Could it be Gluten Intolerance?
Pat Elliott, ND
Do you or someone you know suffer from
- Chronic digestive symptoms? (including heartburn, nausea, indigestion, abdominal bloating, frequent and/or loose bowel movements or chronic diarrhea)
- Excessive hunger or hunger soon after eating?
- Weakness or shakiness between meals?
- Early bone density loss? (or signs that it may be occurring such as stress fractures in the feet)
- Periodic outbreaks of an itchy skin rash? (or have been diagnosed with dermatitis herpetiformis)
- Canker sores? (painful ulcers inside your mouth)
- A family history of chronic digestive problems or osteoporosis?
Gluten Intolerance Facts:
Also known as celiac disease or celiac sprue, this genetically determined condition affects about 1 in 300 people causing them to experience an abnormal digestive and immunological response to the ingestion of specific grain proteins found in wheat, rye, barley and other grains. Many go undiagnosed because it often produces non-specific symptoms such as chronic fatigue or digestive problems characteristic of irritable bowel syndrome. Specialized testing is required for diagnosis and dietary avoidance of the offending proteins usually produces complete recovery
Amongst people suffering with chronic digestive, rheumatological, auto-immune, hormonal, neurological and psychological disorders, the prevalence of gluten intolerance is substantially higher than in the general population. Conditions associated with higher rates of gluten intolerance include:
- Hypothyroidism, particularly Hashimoto's autoimmune thyroiditis
- Grave's autoimmune hyperthyroidism
- Lupus (a multi-organ autoimmune condition)
- Sjogren's syndrome (autoimmune disease of mucus secreting glands)
- Addison's Disease (an autoimmune adrenal gland disorder)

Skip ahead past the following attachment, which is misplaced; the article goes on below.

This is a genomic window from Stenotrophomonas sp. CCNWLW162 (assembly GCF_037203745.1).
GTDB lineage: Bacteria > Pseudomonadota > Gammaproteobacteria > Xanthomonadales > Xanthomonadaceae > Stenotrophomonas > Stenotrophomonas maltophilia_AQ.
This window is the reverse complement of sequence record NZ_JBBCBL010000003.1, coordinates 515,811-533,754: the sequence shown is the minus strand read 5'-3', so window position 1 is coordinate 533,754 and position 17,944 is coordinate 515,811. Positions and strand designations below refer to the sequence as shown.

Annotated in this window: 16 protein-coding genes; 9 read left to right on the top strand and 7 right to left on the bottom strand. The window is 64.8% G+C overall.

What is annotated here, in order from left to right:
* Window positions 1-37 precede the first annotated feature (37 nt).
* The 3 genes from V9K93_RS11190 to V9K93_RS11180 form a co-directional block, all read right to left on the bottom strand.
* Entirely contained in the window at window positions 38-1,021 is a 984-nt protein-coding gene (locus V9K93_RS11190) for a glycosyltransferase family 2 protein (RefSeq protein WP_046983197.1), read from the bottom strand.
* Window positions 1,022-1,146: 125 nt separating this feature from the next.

- Autoimmune hepatitis
- Insulin dependent diabetes mellitus (type 1 diabetes)
- Myasthenia gravis (an autoimmune muscular disorder)
- Pernicious anemia (an autoimmune stomach disorder which causes B12 deficiency)
- Raynaud's phenomenon (a circulatory disorder which causes hands/feet to become painful and change color when exposed to cold)
- Rheumatoid arthritis
- Down's syndrome
Less established but suspected conditions possibly related to gluten intolerance:
- Multiple sclerosis
- Chronic hepatitis and fatty liver
- Pancreatic insufficiency
- Crohn's disease
The vast majority of gluten intolerant people are undiagnosed and suffering needlessly. On average, it takes 15 years of suffering with chronic symptoms to receive a proper diagnosis of this condition.
Most undiagnosed celiac sufferers are not underweight, a common but outdated misconception. One third are underweight, but the rest are normal wt (1/3) and overweight (1/3). Unfortunately, a patient being of normal weight or being overweight continues to influence many uninformed doctors away from considering the possibility of this diagnosis.
Historically, gluten intolerance has been diagnosed via intestinal biopsy. The recent advent of antibody testing for this condition is allowing the screening of larger populations. Most cases of gluten intolerance will be revealed using the antibody testing which can be performed on a blood sample or, less commonly, on a saliva sample. After a diagnosis is made and the person begins the recommended gluten-free diet, antibody levels can also be used to monitor recovery. The characteristic drop in antibody levels which occurs in a gluten intolerant person who is avoiding gluten and a positive clinical and subjective response to the diet by the patient can be used together to confirm the diagnosis.
For more information regarding gluten intolerance:
Gluten Intolerance Books:
Against the Grain : The Slightly Eccentric Guide to Living Well Without Gluten or Wheat by Jax Peters Lowell
The Gluten Free Gourmet, More from the Gluten-Free Gourmet, and The Gluten-Free Gourmet Cooks Fast and Healthy by Bette Hagman
Websites about gluten intolerance:
Celiac Support Page http://celiac.com/index.html#toc
Celiac Disease Foundation http://www.celiac.org/index.html
Celiac Sprue Association http://www.csaceliacs.org/
The CELIAC home page http://www.enabling.org/ia/celiac/#index
The CELIAC site email discussion group http://www.enabling.org/ia/celiac/#subscribe
Don Wiss' comprehensive listing of all related sites http://www.panix.com/~donwiss/
Local Support Group (Bellingham, WA):
The Gluten Intolerant Support Group
Contact: MaryLou Richardson, firstname.lastname@example.org or (360)734-4989
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Read more articles by Pat Elliott ND
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Could it be Gluten Intolerance?
Pat Elliott, ND
Elliott Health Care Associates
1155 N State ST, Suite 610, Bellingham, WA 98225
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